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Academic on E-Levy.

An Economist at the University of Environment and Sustainable Development, Prof. Anthony Amoah has projected an increase in Ghana’s earnings if it reduces the current rate of the electronic levy, (e-levy) on mobile money transactions from 1.5% to 0.5%. This will translate into a ‘’whooping’’ 4.8 billion cedis surge in revenue annually as compared to the 611 million cedis projected from the 1.5% rate.

Prof. Amoah’s projections were part of his research findings he disseminated as a Key note Speaker at the 2nd International Sustainable Development Conference of UESD held at the Auditorium of the Multipurpose Building of the University. He spoke on the topic: The Strategies for Financing SDGs Implementation in the Wave of the COVID-19. The two-day conference attracted participants from academia, researchers, Civil Society, NGOs and students of the UESD.

Prof. Amoah, who is also the Dean of the School of Sustainable Development, SSD said, a reduction in the percentage of the levy is a more preferable option as compared to the current situation where people are constantly looking for avenues to escape electronic transactions due to the charges. He stated that in as much as the e-levy could serve as a dependable source of funds for the State, if not well managed, it will fail to meet its expected results.

 He said, the Findings showed that the public is not really averse to the e-levy. They are only worried about the level of transparency, trust and accountability linked to it because of their experience with previous governments. He continued that such apprehension by the people will keep determining the attrition rate of the usage of e-transactions if the government does not consider reducing the levy to the barest minimum.

Prof. Amoah emphasized that, Ghana stands a better chance of higher gains with the proposed 0.5% because it is relatively insignificant and would be better embraced by all categories of persons irrespective of their social status.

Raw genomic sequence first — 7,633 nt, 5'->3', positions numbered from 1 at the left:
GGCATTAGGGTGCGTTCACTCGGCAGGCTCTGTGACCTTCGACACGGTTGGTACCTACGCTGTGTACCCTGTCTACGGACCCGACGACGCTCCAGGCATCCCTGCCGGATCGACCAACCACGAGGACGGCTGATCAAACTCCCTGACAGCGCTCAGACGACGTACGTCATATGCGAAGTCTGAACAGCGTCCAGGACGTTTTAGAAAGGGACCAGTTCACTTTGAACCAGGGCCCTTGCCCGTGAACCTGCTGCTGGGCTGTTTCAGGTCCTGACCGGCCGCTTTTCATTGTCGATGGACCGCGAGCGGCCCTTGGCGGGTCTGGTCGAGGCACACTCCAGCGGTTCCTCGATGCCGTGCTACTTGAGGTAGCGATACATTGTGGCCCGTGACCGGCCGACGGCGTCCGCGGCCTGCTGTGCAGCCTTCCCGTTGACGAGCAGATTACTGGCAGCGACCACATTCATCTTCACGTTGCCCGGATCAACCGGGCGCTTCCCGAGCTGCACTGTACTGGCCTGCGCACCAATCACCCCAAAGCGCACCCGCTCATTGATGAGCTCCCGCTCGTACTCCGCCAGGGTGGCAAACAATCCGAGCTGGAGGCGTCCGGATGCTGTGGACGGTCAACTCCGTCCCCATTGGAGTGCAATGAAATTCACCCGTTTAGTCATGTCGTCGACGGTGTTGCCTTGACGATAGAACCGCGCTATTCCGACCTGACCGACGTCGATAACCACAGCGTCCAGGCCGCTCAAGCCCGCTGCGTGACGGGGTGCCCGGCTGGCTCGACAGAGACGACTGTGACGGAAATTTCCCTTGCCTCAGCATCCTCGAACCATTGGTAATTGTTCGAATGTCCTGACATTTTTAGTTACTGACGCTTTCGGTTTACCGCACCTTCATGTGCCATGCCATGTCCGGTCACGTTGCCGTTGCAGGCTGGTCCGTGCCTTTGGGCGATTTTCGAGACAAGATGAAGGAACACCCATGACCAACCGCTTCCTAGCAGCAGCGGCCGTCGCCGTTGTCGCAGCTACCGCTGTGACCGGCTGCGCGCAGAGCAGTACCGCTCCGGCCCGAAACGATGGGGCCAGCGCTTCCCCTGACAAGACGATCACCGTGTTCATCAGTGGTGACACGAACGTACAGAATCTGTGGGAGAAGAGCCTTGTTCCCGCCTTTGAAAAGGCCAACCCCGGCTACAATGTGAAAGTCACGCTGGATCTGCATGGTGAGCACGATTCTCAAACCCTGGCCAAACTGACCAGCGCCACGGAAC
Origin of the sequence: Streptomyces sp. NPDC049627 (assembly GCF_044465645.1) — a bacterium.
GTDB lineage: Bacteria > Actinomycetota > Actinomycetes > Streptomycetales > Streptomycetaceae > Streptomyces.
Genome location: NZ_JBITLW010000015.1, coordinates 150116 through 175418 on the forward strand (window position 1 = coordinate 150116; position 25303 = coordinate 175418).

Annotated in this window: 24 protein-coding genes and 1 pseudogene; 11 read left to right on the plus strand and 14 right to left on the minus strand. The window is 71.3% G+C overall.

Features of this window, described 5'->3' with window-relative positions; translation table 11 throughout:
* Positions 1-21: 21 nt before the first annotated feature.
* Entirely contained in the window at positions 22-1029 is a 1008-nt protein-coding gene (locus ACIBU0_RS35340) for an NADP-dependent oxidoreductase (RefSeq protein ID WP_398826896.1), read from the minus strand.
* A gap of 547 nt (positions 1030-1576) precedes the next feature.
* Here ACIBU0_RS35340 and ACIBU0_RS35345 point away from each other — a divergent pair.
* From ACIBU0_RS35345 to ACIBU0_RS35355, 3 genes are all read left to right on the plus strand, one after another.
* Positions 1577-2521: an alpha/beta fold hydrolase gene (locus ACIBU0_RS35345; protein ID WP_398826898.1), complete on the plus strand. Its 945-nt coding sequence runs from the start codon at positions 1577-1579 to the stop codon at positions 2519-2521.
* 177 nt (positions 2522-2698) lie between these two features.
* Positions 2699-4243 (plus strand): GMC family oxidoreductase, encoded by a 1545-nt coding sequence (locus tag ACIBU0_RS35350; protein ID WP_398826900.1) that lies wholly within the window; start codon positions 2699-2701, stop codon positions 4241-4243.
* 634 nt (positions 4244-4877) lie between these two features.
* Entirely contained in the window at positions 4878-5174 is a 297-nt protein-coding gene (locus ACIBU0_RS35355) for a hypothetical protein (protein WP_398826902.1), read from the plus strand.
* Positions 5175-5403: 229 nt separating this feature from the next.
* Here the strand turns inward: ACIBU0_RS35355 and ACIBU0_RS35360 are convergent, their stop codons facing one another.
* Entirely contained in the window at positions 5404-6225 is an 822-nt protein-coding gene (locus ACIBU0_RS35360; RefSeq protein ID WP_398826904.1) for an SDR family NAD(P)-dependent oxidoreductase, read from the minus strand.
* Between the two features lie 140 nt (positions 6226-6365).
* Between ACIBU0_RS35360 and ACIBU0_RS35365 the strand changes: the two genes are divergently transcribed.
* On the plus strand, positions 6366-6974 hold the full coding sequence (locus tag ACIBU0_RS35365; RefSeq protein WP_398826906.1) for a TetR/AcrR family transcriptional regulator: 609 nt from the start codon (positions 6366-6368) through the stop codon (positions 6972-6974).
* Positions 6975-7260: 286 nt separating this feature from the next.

His research showed that foreign sources of funding such as donor funds and support from foreign partners contribute about 9% as compared to the Government’s internally generated funds which is 72%.

He indicated that, considering the low contributions from its foreign partners, coupled with the 2017 financial sector cleansing, the impact of the COVID-19 pandemic, and the emergence of the Russian-Ukraine war, he is not surprised that Ghana is currently experiencing more than six thousand (600 thousand) job losses.

While conceding that all these challenges have led to frequent labour strikes and agitations, increased crime rates, waste, and anarchy, among which consequently make the government of the day unpopular, he intimated that such situations lead to the downgrading of the country’s economy on the international front, thereby, lowering its credit ratings on the foreign market in terms of credit worthiness.

The consequence, the Economist postulated, results in either procuring loans from the international agencies at higher rates or raising funds internally through such avenues like the e-levy and other internal means which might raise some objections.

Again, aside from reducing the e-levy to 0.5%, the Academic recommended that the government stands a good chance at exploring the Services Sector, especially the Information and Communication industry. He explained that this industry is a ‘’huge’’ goldmine which has showed steady progress in the past decade and has the potential for higher future gains.

Prof. Amoah said, as Ghana strives to meet its Sustainable Development Goals, SDGs, electronic transactions have become very necessary for cost-effectiveness, timeliness and security. However, he lamented that the very foundation upon which investments have been made to usher Ghana into the digital age now stands threatened, due to the high cost of e-transactions.  

Prof. Amoah said, if Ghana is to develop the way it should, it would need to channel its efforts to create its own funds; thus, the need for the e-levy which is envisaged to provide funds created in Ghana and to be used within the country to beef-up the country’s sources of funds.

He said, once these recommendations are considered, the e-levy will gain its attractiveness and propel the country to achieve its goals.